On Wednesday, ISRO launched Bhuvan, its version of Google Earth. Couldn't help remembering a story I did in 2001, presumably the first Indian report on satellite imagery. Published in Hindustan Times front page January 2001.
Here it goes
|No hiding from the eye in the sky|
Chandigarh, January 20
It's like having a God's-eye-view of the world. From images of Indian and Pakistan Army tanks deployed on the western front to pictures of the new variety of orchids that your neighbour planted on her roof, you can view them on your home PC.
With today's advanced remote sensing satellites you can order images of any spot on earth -- for a price. For instance, Space Imaging Corporation's spaceimaging.com offers images of the Taj Mahal and of the National Capital Region for as low as $10 per picture, depending on quality and resolution.
A simple search of "Calcutta remote sensing images" on the Net will give you high-resolution images that show anything from the Eden Gardens to the airport. Or if you want something more adventuresome, there's an image available of the Trombay atomic power plant from an IKONOS satellite.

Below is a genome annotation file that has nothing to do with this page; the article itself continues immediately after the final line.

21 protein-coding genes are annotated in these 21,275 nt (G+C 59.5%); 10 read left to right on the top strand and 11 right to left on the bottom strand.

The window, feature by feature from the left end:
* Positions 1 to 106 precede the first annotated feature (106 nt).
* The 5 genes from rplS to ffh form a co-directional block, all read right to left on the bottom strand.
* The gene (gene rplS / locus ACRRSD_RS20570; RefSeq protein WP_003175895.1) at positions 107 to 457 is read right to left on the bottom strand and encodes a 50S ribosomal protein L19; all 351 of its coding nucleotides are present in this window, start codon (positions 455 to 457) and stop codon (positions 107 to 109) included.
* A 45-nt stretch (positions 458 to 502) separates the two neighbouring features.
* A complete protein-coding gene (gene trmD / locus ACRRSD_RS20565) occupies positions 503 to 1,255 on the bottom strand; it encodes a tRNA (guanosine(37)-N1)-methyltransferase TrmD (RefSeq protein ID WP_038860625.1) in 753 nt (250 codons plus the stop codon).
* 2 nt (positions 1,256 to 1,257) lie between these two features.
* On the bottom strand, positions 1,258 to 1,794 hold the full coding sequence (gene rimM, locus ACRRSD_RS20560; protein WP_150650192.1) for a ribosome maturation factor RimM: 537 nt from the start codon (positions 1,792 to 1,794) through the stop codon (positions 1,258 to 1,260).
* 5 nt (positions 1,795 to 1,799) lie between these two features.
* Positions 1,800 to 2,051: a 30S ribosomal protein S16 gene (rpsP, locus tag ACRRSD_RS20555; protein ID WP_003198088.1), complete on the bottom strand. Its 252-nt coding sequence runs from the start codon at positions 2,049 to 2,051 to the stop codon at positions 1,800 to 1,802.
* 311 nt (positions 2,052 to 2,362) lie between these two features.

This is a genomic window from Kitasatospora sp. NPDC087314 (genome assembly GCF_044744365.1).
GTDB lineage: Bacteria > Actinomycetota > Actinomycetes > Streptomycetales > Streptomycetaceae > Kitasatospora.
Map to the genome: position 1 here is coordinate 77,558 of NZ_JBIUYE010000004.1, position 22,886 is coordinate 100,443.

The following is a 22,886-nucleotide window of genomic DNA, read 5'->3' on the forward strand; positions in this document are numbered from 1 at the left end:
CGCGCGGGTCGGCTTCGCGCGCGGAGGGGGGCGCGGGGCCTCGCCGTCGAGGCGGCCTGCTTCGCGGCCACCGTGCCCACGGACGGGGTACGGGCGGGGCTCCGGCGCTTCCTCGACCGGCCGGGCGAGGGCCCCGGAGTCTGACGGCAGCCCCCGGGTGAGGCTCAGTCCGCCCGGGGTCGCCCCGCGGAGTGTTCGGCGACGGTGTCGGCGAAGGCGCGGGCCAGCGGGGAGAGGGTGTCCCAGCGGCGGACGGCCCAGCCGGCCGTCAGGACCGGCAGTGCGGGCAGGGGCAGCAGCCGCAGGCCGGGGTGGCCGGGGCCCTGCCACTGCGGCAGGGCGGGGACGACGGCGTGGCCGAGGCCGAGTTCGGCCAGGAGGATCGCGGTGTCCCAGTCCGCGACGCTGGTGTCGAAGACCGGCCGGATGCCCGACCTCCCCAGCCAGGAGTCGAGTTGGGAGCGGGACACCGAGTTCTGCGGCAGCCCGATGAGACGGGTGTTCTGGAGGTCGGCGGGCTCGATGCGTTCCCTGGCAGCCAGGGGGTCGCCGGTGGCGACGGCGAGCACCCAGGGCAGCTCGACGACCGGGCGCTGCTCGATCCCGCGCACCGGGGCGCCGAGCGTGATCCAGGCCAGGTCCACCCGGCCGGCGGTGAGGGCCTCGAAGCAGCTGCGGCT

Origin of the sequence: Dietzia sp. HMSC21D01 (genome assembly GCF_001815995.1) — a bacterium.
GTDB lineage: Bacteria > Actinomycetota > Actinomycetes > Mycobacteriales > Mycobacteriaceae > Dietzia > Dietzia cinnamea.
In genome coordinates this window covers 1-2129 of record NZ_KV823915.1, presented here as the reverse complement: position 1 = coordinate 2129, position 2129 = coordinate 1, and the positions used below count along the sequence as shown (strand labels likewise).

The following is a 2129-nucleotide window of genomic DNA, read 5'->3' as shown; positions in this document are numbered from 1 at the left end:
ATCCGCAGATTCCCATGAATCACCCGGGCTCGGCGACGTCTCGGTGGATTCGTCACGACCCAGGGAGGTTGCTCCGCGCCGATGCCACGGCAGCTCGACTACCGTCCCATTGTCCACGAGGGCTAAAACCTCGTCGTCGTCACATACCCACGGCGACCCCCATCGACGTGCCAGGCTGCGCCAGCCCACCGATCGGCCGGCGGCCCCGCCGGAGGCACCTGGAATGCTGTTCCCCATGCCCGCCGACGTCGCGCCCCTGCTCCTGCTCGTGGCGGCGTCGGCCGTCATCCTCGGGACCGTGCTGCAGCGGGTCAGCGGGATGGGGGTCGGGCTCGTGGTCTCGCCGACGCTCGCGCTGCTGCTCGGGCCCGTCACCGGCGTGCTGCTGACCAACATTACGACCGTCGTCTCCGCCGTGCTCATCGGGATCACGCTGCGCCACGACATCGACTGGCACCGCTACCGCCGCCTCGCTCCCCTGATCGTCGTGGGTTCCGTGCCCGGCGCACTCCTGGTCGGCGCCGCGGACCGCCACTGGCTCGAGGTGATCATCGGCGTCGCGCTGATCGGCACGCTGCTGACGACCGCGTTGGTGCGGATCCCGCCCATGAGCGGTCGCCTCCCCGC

The main players in the satellite imagery market are the US-based Space Imaging and SPOT, a French company. Though they are regulated to a certain extent by their governments, most of the dozen-odd other players are free to sell the "high-resolution, all-seeing and all-weather imagery" and will train their satellites on the area of your choice.
With companies now selling one-metre and half-metre resolution images capable of showing what you have on your picnic table, we are venturing out of the "mutually assured observation era" where governments controlled all remote sensing imagery.
That's a major cause for worry. Unrestricted access means that terrorists and your enemy can get hold of them too. Pakistan, for instance, doesn't have to send up a satellite to obtain images of Indian Army manoeuvres. The Pakistani generals just have to ring up Spot or one of the smaller firms.
The smaller companies are likely to sell to the non-institutional buyer. While they claim that mapping, agriculture, forestry, geology, urban and rural management etc are their areas of specialisation, it cannot be overlooked that the lure of the lucre won't stop at least some of them from zeroing in on vital installations around the world. "Technology and the market are in tandem. We should frame our defence strategy keeping this reality in mind," says defence analyst Commodore Uday Bhaskar. "Instead of trying to stop it with draconian measures, we should use it to our advantage. If our vital installations are on online, so are China's and Pakistan's," he says.